Colorado’s Department of Transportation (CDOT) has suffered an infection from another variant of the same ransomware family that attacked it just days earlier.
On 1 March, a variant of SamSam ransomware targeted employees at CDOT. The attack didn’t hamper the Department’s Traffic Operations Center, the Colorado Governor’s Office of Information Technology (OIT) told KUSA-TV. But it did affect CDOT’s human resources and payroll systems.
The Department was still in the process of figuring out how to pay employees on 27 February after suffering a SamSam attack the previous week when the new version hit two days later.
Officials at the CDOT spotted the first infection on 21 February. An investigation revealed that the malware had encrypted files on all employee computers running Windows OS and McAfee anti-virus software. As a result of those findings, the Department took 2,000 employee machines offline and began working with the FBI, among others, to remove the ransomware from all affected computers and recover its systems using data backups.
Just prior to the second attack, 20 percent of CDOT’s affected computers were back online. Those machines are now back offline, with 2,000 Department employees once again doing things “the old fashioned way” using pen and paper.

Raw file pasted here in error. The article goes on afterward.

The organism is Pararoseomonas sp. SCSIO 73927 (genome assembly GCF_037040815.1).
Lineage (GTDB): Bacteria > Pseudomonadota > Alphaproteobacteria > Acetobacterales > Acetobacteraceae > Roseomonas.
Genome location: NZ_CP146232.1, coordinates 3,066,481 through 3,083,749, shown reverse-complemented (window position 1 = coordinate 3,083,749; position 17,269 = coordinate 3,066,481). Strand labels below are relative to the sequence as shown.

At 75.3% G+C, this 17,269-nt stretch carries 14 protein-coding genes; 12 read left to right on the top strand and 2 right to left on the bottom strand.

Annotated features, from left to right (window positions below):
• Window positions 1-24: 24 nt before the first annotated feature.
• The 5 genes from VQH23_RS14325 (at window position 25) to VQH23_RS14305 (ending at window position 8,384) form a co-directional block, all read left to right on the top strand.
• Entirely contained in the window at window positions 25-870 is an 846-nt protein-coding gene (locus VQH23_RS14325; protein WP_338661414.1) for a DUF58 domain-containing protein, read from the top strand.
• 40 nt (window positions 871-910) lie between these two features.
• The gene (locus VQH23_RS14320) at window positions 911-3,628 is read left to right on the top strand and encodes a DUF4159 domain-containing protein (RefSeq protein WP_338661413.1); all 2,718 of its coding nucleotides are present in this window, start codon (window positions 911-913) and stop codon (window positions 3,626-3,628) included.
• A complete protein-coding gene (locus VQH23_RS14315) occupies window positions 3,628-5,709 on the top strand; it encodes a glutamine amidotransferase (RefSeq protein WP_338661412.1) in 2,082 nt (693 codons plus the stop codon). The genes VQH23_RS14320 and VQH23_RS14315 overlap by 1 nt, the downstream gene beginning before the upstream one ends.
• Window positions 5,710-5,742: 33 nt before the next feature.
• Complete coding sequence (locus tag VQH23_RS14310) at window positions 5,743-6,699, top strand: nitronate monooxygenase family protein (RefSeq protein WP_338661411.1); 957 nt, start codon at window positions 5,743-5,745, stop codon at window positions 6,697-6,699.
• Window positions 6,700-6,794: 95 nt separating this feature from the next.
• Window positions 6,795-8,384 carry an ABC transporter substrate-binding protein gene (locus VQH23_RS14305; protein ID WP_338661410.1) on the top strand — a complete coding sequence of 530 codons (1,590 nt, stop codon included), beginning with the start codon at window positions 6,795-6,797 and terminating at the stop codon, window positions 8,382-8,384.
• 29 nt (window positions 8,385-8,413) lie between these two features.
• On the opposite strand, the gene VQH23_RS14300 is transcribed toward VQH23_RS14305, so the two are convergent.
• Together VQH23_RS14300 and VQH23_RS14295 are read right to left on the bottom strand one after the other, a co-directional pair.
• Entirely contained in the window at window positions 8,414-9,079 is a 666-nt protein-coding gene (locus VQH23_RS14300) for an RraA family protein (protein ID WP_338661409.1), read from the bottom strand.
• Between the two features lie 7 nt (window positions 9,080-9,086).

OIT spokeswoman Brandi Simmons says the state is doing everything it can to resolve this second attack as soon as possible. As she told The Denver Channel:
We are taking this very, very seriously. We believe it’s a different virus since we put in security measures against the other strain that did not protect against this new virus.
She did say, however, that IT personnel involved with the cleanup believe the virus is another variant of SamSam ransomware.
It’s unclear when all of the CDOT’s affected machines and systems will be back online at this time.
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This is a Security Bloggers Network syndicated blog post authored by David Bisson. Read the original post at: The State of Security